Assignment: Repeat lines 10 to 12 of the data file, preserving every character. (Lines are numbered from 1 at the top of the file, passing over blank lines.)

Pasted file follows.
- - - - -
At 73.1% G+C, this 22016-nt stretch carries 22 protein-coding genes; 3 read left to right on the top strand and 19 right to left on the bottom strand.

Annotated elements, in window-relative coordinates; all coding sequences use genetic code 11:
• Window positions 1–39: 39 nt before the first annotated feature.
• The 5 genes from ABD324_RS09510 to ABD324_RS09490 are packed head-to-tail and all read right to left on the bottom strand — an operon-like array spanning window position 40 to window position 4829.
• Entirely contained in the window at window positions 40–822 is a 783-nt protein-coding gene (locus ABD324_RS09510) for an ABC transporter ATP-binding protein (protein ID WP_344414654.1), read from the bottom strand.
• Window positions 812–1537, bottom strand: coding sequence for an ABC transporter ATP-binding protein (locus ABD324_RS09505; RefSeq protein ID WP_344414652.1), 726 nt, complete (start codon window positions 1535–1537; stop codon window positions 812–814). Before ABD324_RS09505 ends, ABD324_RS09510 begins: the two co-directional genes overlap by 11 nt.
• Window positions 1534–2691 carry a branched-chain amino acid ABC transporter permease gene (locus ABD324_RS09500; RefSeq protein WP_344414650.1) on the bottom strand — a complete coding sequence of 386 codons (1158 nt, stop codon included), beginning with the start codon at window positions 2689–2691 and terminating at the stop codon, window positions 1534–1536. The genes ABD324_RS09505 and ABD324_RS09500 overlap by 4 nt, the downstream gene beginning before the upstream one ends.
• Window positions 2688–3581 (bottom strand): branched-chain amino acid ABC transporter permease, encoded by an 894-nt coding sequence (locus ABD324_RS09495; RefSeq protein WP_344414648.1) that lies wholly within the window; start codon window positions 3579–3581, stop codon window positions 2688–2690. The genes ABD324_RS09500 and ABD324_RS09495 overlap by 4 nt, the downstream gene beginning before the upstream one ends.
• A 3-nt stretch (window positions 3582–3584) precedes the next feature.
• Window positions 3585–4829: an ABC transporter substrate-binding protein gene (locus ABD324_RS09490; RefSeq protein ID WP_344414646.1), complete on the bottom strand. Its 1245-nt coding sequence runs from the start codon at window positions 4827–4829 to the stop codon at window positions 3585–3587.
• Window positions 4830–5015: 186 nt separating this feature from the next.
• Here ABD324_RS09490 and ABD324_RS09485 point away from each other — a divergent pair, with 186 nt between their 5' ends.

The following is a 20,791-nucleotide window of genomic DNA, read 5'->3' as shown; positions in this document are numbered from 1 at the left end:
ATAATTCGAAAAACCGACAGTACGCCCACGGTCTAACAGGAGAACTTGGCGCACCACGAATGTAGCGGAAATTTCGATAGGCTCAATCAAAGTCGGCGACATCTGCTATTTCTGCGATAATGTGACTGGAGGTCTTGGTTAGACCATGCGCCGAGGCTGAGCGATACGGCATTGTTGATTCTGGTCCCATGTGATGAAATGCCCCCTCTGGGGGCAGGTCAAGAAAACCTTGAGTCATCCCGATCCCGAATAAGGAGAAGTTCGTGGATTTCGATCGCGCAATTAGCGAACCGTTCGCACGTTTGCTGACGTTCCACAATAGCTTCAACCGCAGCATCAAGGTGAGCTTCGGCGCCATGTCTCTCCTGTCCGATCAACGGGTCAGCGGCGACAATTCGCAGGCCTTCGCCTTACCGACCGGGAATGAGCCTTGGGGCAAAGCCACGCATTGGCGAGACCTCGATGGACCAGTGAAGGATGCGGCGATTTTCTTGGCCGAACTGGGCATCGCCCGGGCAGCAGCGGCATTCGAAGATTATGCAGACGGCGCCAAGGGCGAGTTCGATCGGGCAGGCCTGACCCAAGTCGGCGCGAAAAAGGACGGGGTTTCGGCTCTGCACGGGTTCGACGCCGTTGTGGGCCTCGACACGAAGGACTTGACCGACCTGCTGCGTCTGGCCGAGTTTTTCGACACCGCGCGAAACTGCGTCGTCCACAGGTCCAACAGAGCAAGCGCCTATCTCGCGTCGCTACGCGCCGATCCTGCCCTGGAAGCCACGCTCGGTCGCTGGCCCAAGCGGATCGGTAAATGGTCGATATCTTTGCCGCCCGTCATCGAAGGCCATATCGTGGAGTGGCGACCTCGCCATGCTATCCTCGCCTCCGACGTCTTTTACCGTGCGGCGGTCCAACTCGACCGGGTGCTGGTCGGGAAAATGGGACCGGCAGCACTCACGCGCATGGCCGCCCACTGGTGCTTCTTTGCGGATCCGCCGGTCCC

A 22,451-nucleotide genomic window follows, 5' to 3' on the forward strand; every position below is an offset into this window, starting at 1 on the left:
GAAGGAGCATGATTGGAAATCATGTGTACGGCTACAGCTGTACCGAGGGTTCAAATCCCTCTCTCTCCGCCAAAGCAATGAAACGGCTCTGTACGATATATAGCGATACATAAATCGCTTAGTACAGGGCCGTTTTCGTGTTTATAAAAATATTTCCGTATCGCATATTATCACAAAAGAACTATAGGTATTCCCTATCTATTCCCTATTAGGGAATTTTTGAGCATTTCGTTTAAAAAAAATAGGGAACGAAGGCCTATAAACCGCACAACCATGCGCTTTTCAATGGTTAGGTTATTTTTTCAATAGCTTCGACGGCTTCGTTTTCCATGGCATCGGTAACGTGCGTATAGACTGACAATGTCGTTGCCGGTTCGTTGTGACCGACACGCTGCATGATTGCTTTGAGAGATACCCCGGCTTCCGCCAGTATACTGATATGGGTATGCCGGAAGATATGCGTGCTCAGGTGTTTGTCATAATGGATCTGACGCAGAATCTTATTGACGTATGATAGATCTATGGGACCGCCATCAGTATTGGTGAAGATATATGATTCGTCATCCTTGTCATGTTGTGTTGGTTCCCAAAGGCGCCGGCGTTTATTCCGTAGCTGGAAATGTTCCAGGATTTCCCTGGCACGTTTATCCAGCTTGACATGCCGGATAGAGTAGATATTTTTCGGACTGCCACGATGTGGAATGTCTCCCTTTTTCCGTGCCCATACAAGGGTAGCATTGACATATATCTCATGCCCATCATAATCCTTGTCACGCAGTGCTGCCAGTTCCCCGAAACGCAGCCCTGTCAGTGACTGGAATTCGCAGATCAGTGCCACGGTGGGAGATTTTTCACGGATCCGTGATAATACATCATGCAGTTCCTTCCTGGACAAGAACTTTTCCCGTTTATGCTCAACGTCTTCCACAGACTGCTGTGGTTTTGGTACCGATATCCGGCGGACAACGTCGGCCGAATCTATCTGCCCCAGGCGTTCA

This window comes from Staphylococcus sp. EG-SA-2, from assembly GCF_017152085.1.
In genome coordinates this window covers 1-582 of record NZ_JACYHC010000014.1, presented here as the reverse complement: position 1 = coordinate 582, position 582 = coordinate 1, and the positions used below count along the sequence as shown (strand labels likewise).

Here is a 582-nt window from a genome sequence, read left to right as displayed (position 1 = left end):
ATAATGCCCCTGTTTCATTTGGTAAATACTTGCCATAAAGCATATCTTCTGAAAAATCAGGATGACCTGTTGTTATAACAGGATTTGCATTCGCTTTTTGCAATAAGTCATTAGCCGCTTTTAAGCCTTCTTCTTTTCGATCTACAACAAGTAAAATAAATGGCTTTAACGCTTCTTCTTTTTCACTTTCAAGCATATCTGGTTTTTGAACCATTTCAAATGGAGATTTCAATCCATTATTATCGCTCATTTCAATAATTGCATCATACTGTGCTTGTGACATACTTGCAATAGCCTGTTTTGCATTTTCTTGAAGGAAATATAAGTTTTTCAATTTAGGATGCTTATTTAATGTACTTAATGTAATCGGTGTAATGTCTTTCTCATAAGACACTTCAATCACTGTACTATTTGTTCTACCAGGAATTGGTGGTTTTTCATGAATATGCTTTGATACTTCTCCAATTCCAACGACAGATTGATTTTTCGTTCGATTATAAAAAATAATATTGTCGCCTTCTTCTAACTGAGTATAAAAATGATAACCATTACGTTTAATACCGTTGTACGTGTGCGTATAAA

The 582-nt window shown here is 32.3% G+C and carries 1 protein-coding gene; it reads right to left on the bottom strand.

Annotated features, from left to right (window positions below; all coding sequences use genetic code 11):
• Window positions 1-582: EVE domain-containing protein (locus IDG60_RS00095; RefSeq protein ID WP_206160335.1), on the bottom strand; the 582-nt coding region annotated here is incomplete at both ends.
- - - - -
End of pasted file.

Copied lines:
• Window positions 3585–4829: an ABC transporter substrate-binding protein gene (locus ABD324_RS09490; RefSeq protein ID WP_344414646.1), complete on the bottom strand. Its 1245-nt coding sequence runs from the start codon at window positions 4827–4829 to the stop codon at window positions 3585–3587.
• Window positions 4830–5015: 186 nt separating this feature from the next.
• Here ABD324_RS09490 and ABD324_RS09485 point away from each other — a divergent pair, with 186 nt between their 5' ends.